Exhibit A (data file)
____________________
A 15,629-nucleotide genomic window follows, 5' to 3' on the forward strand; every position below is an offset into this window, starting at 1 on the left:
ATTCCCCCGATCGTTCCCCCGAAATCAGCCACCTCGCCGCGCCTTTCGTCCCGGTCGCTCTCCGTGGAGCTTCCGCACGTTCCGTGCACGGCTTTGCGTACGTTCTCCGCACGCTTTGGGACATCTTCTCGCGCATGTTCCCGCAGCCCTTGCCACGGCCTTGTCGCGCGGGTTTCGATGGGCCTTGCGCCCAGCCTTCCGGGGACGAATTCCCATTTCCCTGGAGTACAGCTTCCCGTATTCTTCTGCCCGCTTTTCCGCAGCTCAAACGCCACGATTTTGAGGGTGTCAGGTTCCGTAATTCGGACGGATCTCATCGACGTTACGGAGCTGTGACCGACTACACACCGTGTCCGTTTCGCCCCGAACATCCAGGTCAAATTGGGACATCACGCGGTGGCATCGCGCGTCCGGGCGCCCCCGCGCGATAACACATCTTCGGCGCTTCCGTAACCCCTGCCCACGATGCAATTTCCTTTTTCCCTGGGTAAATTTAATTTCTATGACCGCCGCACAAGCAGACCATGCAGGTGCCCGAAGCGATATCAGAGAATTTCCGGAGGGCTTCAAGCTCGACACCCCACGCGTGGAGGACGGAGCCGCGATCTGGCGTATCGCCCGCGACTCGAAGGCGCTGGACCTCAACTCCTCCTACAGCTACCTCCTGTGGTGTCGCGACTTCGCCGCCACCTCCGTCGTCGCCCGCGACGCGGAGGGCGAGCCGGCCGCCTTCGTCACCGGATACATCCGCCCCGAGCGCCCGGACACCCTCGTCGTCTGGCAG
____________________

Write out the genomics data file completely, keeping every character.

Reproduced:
A 15,629-nucleotide genomic window follows, 5' to 3' on the forward strand; every position below is an offset into this window, starting at 1 on the left:
ATTCCCCCGATCGTTCCCCCGAAATCAGCCACCTCGCCGCGCCTTTCGTCCCGGTCGCTCTCCGTGGAGCTTCCGCACGTTCCGTGCACGGCTTTGCGTACGTTCTCCGCACGCTTTGGGACATCTTCTCGCGCATGTTCCCGCAGCCCTTGCCACGGCCTTGTCGCGCGGGTTTCGATGGGCCTTGCGCCCAGCCTTCCGGGGACGAATTCCCATTTCCCTGGAGTACAGCTTCCCGTATTCTTCTGCCCGCTTTTCCGCAGCTCAAACGCCACGATTTTGAGGGTGTCAGGTTCCGTAATTCGGACGGATCTCATCGACGTTACGGAGCTGTGACCGACTACACACCGTGTCCGTTTCGCCCCGAACATCCAGGTCAAATTGGGACATCACGCGGTGGCATCGCGCGTCCGGGCGCCCCCGCGCGATAACACATCTTCGGCGCTTCCGTAACCCCTGCCCACGATGCAATTTCCTTTTTCCCTGGGTAAATTTAATTTCTATGACCGCCGCACAAGCAGACCATGCAGGTGCCCGAAGCGATATCAGAGAATTTCCGGAGGGCTTCAAGCTCGACACCCCACGCGTGGAGGACGGAGCCGCGATCTGGCGTATCGCCCGCGACTCGAAGGCGCTGGACCTCAACTCCTCCTACAGCTACCTCCTGTGGTGTCGCGACTTCGCCGCCACCTCCGTCGTCGCCCGCGACGCGGAGGGCGAGCCGGCCGCCTTCGTCACCGGATACATCCGCCCCGAGCGCCCGGACACCCTCGTCGTCTGGCAG